Start the Cycle

Members of Start the Cycle get ready to ride on icy ground. The group trains year-round, indoors and out, to get ready for the Ore to Shore Mountain Bike Epic. Since the program began in 2012, all kids have finished the grueling race. (Photo courtesy of Laura MacDonald)

Members of Start the Cycle get ready to ride on icy ground. The group trains year-round, indoors and out, to get ready for the Ore to Shore Mountain Bike Epic. Since the program began in 2012, all kids have finished the grueling race. (Photo courtesy of Laura MacDonald)

by Jim Pennell

There’s an old adage that says if you give a man a fish, he’ll eat for a day but if you teach a man to fish, he’ll eat for the rest of his life. A group of moun- tain bike mentors in Marquette have expanded that and believe if you give kids a mountain bike and teach them to ride it, they’ll do it for the rest of their lives.

Start the Cycle came together in 2012 when mountain biking friends John Olesnavage and Curtis Hewitt wanted to find a way to help kids find focus and direc- tion. They worked together with the Marquette County Juvenile Probation Court staff, local school counselors and the Marquette YMCA. With the help of six vol- unteers, they came up with a program that helps youth improve themselves emotional- ly and physically. Laura MacDonald was one of the original six volunteers.

“We are a bike group that trains at-risk kids for the Ore to Shore bike race. We pro- vide bikes, helmets, hydration packs and everything they need to ride in the race. After they finish the race they get to keep it all, but they earn it, and when they come back the next year everything has to be in good working condition,” MacDonald said.

“We train once a week with volunteer men- tors. We meet at the YMCA and then go out on local trails. We do train on the (Iron Ore) Heritage Trail for climbing, but basi- cally we’re on the mountain bike trails, because that’s where the Ore to Shore is. We ride for about two hours from 5 to 7 and after training we have a meal at the YMCA with food that a local restaurant has donat- ed.”

The rides are done with as close to a 1-to -ratio of mentors and kids as they can get. This year Start the Cycle has 18 young peo- ple between the ages of 11 and 18. It can be challenging working with that many kids at different ages.

“Getting everybody on bikes and getting everybody off bikes is quite a fiasco. It’s fun,” MacDonald continued. “For some kids they’re working on their time and get- ting faster. For some kids it’s just trying to keep them on their bikes for two hours. We get back after 7 and have our meal at the Y. When everyone is talking and eating it’s quite a thing to see.”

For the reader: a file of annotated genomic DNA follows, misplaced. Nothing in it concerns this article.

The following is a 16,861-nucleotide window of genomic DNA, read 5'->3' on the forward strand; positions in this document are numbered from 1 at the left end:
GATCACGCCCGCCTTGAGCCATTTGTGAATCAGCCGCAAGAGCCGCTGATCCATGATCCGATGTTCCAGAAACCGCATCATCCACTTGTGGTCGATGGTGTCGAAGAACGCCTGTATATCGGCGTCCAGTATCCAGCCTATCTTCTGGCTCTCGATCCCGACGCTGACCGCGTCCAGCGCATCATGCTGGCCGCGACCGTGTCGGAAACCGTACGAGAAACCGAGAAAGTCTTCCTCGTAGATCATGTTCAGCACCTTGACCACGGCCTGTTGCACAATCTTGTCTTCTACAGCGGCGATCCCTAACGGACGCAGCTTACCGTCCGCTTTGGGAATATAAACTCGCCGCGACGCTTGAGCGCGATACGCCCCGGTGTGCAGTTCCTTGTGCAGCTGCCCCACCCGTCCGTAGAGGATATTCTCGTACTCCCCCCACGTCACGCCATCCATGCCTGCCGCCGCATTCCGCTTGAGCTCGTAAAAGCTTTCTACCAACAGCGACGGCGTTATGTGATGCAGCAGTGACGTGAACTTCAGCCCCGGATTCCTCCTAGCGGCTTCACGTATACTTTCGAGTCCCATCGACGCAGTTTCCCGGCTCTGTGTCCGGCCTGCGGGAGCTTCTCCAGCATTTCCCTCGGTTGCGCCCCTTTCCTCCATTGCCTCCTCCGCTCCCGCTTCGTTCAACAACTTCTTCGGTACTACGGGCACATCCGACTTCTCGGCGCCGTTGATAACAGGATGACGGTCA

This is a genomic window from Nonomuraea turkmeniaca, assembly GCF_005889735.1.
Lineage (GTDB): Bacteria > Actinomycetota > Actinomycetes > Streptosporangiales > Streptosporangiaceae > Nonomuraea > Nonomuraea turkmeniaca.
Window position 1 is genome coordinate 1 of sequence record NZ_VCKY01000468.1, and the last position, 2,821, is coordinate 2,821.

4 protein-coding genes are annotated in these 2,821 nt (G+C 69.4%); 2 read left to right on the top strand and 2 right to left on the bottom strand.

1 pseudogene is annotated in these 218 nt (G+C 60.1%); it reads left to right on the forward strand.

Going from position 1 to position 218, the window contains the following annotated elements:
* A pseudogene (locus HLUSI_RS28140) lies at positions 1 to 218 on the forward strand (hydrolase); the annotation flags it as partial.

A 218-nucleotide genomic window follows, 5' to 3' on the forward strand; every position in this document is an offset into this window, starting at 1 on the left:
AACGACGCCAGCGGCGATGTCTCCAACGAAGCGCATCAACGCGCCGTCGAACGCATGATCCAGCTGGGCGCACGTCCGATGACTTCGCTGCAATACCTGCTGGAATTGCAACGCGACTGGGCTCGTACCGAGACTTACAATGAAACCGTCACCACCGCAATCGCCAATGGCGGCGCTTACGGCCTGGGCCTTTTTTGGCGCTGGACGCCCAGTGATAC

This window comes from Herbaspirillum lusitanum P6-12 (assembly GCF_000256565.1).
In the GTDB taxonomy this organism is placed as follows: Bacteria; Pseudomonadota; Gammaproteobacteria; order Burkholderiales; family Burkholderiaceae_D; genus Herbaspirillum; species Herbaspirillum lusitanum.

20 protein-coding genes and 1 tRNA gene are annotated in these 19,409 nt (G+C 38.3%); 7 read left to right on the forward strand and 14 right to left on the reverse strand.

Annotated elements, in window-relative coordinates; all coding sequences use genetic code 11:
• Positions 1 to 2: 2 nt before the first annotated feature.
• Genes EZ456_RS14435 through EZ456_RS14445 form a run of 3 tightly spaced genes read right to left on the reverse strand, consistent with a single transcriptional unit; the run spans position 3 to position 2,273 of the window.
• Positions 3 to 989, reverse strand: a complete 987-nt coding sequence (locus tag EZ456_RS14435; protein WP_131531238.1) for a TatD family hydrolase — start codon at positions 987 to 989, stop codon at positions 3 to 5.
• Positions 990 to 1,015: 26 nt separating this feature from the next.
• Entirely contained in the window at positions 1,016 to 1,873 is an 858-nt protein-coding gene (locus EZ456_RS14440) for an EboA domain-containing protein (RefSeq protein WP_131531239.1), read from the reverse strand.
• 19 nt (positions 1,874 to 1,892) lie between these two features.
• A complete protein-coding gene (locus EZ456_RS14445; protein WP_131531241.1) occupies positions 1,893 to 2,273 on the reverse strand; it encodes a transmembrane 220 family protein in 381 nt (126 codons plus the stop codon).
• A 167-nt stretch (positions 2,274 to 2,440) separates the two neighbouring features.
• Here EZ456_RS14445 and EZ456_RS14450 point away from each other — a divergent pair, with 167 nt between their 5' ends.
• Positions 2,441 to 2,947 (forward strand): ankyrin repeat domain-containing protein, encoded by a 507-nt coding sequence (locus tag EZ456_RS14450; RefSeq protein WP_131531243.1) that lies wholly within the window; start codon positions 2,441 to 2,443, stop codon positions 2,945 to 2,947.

The program purchases equipment from the Quick Stop Bike Shop, and the store also helps teach kids maintenance and

repair of their bikes. The training seems to work. All of the participants in Start the Cycle so far have completed the 28-mile Ore to Shore race.

Jeremy Hinkson has been a volunteer mentor with Start the Cycle since the first year and has seen the positive changes it’s making in young people’s lives.

“I came on board the first year when it started,” Hinkson said. “I’m an avid moun- tain biker. I grew up on a bike and used to race BMX when I was a kid. I got into mountain biking later on in life and it’s a good tool. It promotes good health.”

The mentors help teach the kids life skills beyond the physical side of biking.

“We teach them to set goals for yourself. It’s healthy to do this and if you’re learning it’s OK to fail at certain things. Try to progress. It’s all part of life,” Hinkson con- tinued. “We have some second- and third- year kids and they’re starting to understand the process. Some of the first-year kids out of the gate it takes a little longer to adjust because they’re very headstrong. In their minds they have a certain way to do things and that’s how they do it. It’s tough for them to hear someone else tell them, ‘Hey, try it

this way it might be easier for you.’ We were all that way when we were 13 or 14 years old. We think we have a better way to do it than anyone else. After they see some of the other kids do things that we’ve taught them they realize if they just give it a chance there is an easier way. It’s about working smarter, not harder.”

The 1-to-1 ratio of mentors to youth has been successful and now some of the more experienced kids are stepping into the men- tor role as well.

“We try to match them up and rotate mentors so everybody gets a chance to train with everybody and see which different types of personalities mesh. Something new that we did this year was to interview candi- dates. Part of that was to ask them three things they wanted to get from the program. The response from the returning youths was, ‘We want to give back and teach the younger kids. Now that we’re in the second or third year of the program we want to show the younger kids what we’ve learned from you guys.’ You see kids now starting to take that mentorship role where before they never really had that mentality. It really is starting to work. Everyone has a great time. They’re all smiles when they’re done.”

The youths aren’t the only ones who gain something from the program. The volun- teers enjoy the rides and the time spent mentoring as well.

“It’s a very close knit group of people we work with,” Hinkson said. “We talk throughout the week and meet for

fundraisers. Sometimes the adults go for rides on weekends or weeknights. We have about 18 to 20 mentors and as the summer gets going we’ll have 20 to 25. You learn that the kids are just an extension of you.”

Start the Cycle is funded by donations, local grants and its annual Rock and Roll Dance Party fundraising event. For more information on donating time or resources, contact Christina Bennett at the Marquette YMCA at 227-9622.

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